What Is the Accounting Equation? Everything you need to know


9 min


February 1, 2024

The accounting equation is one of the most fundamental concepts in accounting. It expresses the relationship between a company’s assets, liabilities, and equity

This post will explain the accounting equation, how it works, and why it’s crucial for accountants and business owners. 

We’ll also explore some of the applications and limitations of the accounting equation and how we can expand it to include more details.

What is the Accounting Equation?

The accounting equation, a.k.a. the balance sheet equation is a simple formula that shows how a company’s liabilities and equity finance its assets. 

The basic accounting equation formula is:

Assets = Liabilities + Equity

The above means that the total value of a company’s assets equals the sum of its debts and its owners’ claims. Assets are the company’s resources, such as cash, inventory, equipment, and accounts receivable. 

Liabilities are a company’s debts. A company’s obligations to others include loans, accounts payable, and taxes

Finally, equity represents the owners’ investment in the company.

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The Accounting Equation and the Double-Entry Bookkeeping Practice

As mentioned above, the accounting equation is based on the principle of the double-entry accounting system

According to this principle, every financial transaction has two effects: one on the assets side and one on the liabilities and equity side.

The double-entry accounting system is an principle that helps guarantee that all accounting transactions are correctly recorded. Any minor mistake in bookkeeping will likely lead to an imbalance in this fundamental accounting equation.

Double Entry

(Source: investopedia.com

For example, if your company borrows $10,000 from a bank, its assets (cash) increase by $10,000, but its liabilities (loan) also increase by $10,000. The accounting equation remains balanced as both sides change by the same amount.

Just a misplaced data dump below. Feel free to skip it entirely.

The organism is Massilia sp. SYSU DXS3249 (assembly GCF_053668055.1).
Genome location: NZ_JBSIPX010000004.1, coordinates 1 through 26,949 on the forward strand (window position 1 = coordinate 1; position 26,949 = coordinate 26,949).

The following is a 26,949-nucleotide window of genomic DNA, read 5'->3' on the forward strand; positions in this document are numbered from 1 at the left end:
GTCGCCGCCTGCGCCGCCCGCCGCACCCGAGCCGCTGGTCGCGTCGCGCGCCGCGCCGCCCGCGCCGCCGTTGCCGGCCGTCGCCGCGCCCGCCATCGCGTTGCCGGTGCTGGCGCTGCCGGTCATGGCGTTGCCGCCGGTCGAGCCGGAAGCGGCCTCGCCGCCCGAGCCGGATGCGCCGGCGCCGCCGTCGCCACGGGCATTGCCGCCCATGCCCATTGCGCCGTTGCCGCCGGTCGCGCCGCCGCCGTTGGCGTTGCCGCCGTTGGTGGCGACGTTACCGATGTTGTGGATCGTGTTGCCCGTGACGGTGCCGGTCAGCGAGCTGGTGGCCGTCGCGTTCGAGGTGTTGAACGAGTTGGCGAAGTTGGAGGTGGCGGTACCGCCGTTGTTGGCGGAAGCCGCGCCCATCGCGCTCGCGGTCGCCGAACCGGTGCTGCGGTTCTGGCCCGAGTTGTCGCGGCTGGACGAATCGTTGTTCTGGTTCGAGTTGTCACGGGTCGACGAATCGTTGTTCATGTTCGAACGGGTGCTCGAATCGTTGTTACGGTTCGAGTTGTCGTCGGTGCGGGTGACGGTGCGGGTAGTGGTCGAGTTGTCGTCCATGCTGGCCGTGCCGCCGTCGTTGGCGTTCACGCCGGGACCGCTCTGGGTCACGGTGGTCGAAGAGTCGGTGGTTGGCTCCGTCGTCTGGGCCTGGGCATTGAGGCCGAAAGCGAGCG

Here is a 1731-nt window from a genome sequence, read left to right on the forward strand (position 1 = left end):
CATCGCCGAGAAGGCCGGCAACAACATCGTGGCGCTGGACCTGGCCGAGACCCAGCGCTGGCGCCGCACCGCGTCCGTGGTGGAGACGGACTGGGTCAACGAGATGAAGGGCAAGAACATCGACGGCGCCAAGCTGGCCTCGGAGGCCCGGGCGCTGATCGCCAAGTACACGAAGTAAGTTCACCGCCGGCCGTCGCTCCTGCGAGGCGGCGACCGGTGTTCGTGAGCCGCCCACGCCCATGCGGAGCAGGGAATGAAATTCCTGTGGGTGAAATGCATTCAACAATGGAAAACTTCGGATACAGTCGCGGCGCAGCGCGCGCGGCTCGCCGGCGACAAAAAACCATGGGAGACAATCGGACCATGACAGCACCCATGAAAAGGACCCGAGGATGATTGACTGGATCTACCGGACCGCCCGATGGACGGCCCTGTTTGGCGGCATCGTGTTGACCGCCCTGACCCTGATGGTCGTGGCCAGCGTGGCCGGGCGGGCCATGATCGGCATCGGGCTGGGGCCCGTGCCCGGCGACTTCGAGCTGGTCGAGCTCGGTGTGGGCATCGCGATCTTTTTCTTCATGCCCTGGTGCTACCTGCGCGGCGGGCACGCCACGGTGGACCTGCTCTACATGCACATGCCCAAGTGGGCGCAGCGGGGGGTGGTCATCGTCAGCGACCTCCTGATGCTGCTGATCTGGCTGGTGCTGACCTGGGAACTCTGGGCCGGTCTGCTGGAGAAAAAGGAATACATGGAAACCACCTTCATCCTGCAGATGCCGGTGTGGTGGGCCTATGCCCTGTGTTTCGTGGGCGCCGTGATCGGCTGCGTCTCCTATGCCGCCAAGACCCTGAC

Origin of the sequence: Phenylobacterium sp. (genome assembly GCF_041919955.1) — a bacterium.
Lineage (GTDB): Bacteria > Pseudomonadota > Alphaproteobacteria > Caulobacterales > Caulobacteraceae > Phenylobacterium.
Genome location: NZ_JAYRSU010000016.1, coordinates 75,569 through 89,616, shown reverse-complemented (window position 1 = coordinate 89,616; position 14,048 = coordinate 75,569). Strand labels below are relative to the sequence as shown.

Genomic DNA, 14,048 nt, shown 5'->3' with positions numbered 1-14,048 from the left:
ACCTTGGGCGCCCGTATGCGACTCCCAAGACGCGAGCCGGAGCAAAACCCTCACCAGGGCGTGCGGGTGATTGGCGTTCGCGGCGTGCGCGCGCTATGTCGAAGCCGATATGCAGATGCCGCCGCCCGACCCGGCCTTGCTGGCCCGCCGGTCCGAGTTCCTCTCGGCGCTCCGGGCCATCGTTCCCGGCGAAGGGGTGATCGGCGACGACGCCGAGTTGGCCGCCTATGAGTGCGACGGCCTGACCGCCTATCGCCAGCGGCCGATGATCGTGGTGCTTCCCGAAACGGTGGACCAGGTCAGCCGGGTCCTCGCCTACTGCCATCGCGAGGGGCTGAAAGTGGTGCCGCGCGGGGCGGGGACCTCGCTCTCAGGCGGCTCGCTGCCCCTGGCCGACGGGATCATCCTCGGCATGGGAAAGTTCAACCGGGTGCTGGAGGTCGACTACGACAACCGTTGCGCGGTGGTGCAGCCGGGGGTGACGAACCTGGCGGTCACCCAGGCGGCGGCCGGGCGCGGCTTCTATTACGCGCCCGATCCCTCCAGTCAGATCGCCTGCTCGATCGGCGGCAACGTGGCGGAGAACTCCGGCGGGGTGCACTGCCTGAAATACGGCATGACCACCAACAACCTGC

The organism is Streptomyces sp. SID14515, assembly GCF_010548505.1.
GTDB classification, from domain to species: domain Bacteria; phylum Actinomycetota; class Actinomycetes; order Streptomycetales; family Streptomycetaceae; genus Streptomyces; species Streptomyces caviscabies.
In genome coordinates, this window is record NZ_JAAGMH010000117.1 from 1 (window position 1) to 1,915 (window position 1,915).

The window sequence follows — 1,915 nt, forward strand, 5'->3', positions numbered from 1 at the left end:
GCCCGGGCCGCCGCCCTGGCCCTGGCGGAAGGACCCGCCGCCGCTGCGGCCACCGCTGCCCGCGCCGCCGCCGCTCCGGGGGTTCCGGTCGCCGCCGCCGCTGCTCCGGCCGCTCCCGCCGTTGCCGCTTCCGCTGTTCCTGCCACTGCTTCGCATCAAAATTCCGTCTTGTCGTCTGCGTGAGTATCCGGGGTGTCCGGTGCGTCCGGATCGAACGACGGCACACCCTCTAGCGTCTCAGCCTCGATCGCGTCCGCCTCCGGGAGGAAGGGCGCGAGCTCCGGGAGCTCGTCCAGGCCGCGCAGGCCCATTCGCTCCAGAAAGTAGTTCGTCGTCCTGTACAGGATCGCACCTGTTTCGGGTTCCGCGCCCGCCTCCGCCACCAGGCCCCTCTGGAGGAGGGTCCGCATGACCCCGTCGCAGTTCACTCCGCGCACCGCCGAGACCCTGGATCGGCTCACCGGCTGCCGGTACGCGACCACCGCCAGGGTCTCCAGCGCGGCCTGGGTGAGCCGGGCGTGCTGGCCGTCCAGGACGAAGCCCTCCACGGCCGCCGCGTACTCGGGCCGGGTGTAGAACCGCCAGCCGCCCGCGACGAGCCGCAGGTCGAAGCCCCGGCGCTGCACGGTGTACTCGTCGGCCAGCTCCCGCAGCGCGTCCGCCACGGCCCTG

What Are the Key Elements of the Accounting Equation?

Let’s take a closer look at each element of the accounting equation and how to calculate them.

1. Assets

Assets are the economic resources a company owns or controls that provide future benefits. We can classify assets into two main categories according to their convertibility: current and non-current assets.

  • Current assets can be converted into cash or used up within a year. They include cash, accounts receivable, inventory, and prepaid expenses.
  • Non-current assets have a longer useful life and aren’t intended for sale within a year. They include capital assets (e.g., property, plant, equipment), intangible assets, and investments.

types of assets classification

How to Calculate Your Assets

To calculate your total assets, you must add the value of all your current and non-current assets. You can use the following formula:

Total Assets = Current Assets + Non-Current Assets


Suppose a company has the following assets:


Type of Asset





Accounts Receivable






Prepaid Expenses



Property, Plant, and Equipment



Intangible Assets






The total assets of the company are:

Total Assets = ($15,000+$25,000+$30,000+$5,000)+($90,000+$20,000+$25,000)
Total Assets = $75,000 + $135,000
Total Assets = $210,000

How to protect your company’s assets

Asset protection is closely tied to the accounting equation, as the total amount your company holds in assets (as calculated in the example above) is the basis for calculating proper insurance coverage.

Protecting your company’s assets should always be a top priority. A well-crafted asset protection plan can include insurance coverage, setting up a foreign trust, emergency response protocols, and periodic risk assessments.

By prioritizing the security of your assets through a thoughtfully designed wealth protection plan, you can ensure stakeholders that your business stands resilient against external threats.

2. Liabilities

A company’s liabilities are the economic obligations to others, requiring future payments or services (like loan liabilities, short-term and long-term debt, etc.).

Like assets, we can classify liabilities into current and non-current liabilities.